## When Should Credit Be Granted

Imagine that a firm is trying to decide whether or not to grant credit to a customer. This decision can get complicated. For example, note that the answer depends on what will happen if credit is refused. Will the customer simply pay cash or will the customer not

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make the purchase at all? To avoid being bogged down by this and other difficulties, we will use some special cases to illustrate the key points.

A One-Time Sale We start by considering the simplest case. A new customer wishes to buy one unit on credit at a price of P per unit. If credit is refused, then the customer will not make the purchase.

Furthermore, we assume that, if credit is granted, then, in one month, the customer will either pay up or default. The probability of the second of these events is In this case, the probability can be interpreted as the percentage of new customers who will not pay. Our business does not have repeat customers, so this is strictly a one-time sale. Finally, the required return on receivables is R per month, and the variable cost is v per unit.

The analysis here is straightforward. If the firm refuses credit, then the incremental cash flow is zero. If it grants credit, then it spends v (the variable cost) this month and expects to collect (1 - ^)P next month. The NPV of granting credit is:

For example, for Locust Software, this NPV is:

NPV = -\$20 + (1 - <*) X 49/1.02 With, say, a 20 percent rate of default, this works out to be:

Therefore, credit should be granted. Notice that we have divided by (1 + R) here instead of by R because we now assume that this is a one-time transaction.

Our example illustrates an important point. In granting credit to a new customer, a firm risks its variable cost (v). It stands to gain the full price (P). For a new customer, then, credit may be granted even if the default probability is high. For example, the break-even probability in this case can be determined by setting the NPV equal to zero and solving for

Locust should extend credit as long as there is a 1 - .584 = 41.6% chance or better of collecting. This explains why firms with higher markups will tend to have looser credit terms.

This percentage (58.4%) is the maximum acceptable default probability for a new customer. If an old, cash-paying customer wanted to switch to a credit basis, the analysis would be different, and the maximum acceptable default probability would be much lower.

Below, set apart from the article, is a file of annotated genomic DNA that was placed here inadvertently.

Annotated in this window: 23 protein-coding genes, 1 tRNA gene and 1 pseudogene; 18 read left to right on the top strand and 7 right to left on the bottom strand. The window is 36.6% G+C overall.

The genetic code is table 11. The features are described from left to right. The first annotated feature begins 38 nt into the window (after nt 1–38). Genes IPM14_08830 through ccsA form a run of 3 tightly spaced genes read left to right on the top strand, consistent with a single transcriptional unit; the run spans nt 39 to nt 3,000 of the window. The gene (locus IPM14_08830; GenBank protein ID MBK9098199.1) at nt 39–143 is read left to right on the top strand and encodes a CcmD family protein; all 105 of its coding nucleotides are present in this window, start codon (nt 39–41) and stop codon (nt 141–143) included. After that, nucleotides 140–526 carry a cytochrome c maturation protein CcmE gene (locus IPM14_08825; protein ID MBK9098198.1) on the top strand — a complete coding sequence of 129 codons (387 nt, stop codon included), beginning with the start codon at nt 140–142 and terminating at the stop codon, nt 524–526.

The important difference is that, if we extend credit to an old customer, then we risk the total sales price (P), because this is what we collect if we don't extend credit. If we extend credit to a new customer, we only risk our variable cost.

Repeat Business A second, very important factor to keep in mind is the possibility of repeat business. We can illustrate this by extending our one-time sale example. We make one important assumption: a new customer who does not default the first time around will remain a customer forever and never default.

If the firm grants credit, it spends v this month. Next month, it gets nothing if the customer defaults, or it gets P if the customer pays. If the customer pays, then the customer

Ross et al.: Fundamentals of Corporate Finance, Sixth Edition, Alternate Edition

VII. Short-Term Financial Planning and Management

21. Credit and Inventory Management

PART SEVEN Short-Term Financial Planning and Management will buy another unit on credit and the firm will spend v again. The net cash inflow for the month is thus P - v. In every subsequent month, this same P - v will occur as the customer pays for the previous month's order and places a new one.

It follows from our discussion that, in one month, the firm will receive \$0 with probability With probability (1 - however, the firm will have a permanent new customer. The value of a new customer is equal to the present value of (P - v) every month forever:

PV = (P - v)/R The NPV of extending credit is therefore:

For Locust, this is:

NPV = -\$20 + (1 - <*) X (49 - 20)/.02 = -\$20 + (1 - <*) X 1,450

Even if the probability of default is 90 percent, the NPV is:

Locust should extend credit unless default is a virtual certainty. The reason is that it only costs \$20 to find out who is a good customer and who is not. A good customer is worth \$1,450, however, so Locust can afford quite a few defaults.

Our repeat business example probably exaggerates the acceptable default probability, but it does illustrate that it will often turn out that the best way to do credit analysis is simply to extend credit to almost anyone. It also points out that the possibility of repeat business is a crucial consideration. In such cases, the important thing is to control the amount of credit initially offered to any one customer so that the possible loss is limited. The amount can be increased with time. Most often, the best predictor of whether or not someone will pay in the future is whether or not they have paid in the past.

Web-surfing students should peruse the Dun & Bradstreet home page— this major supplier of credit information can be , found at www.dnb.com.

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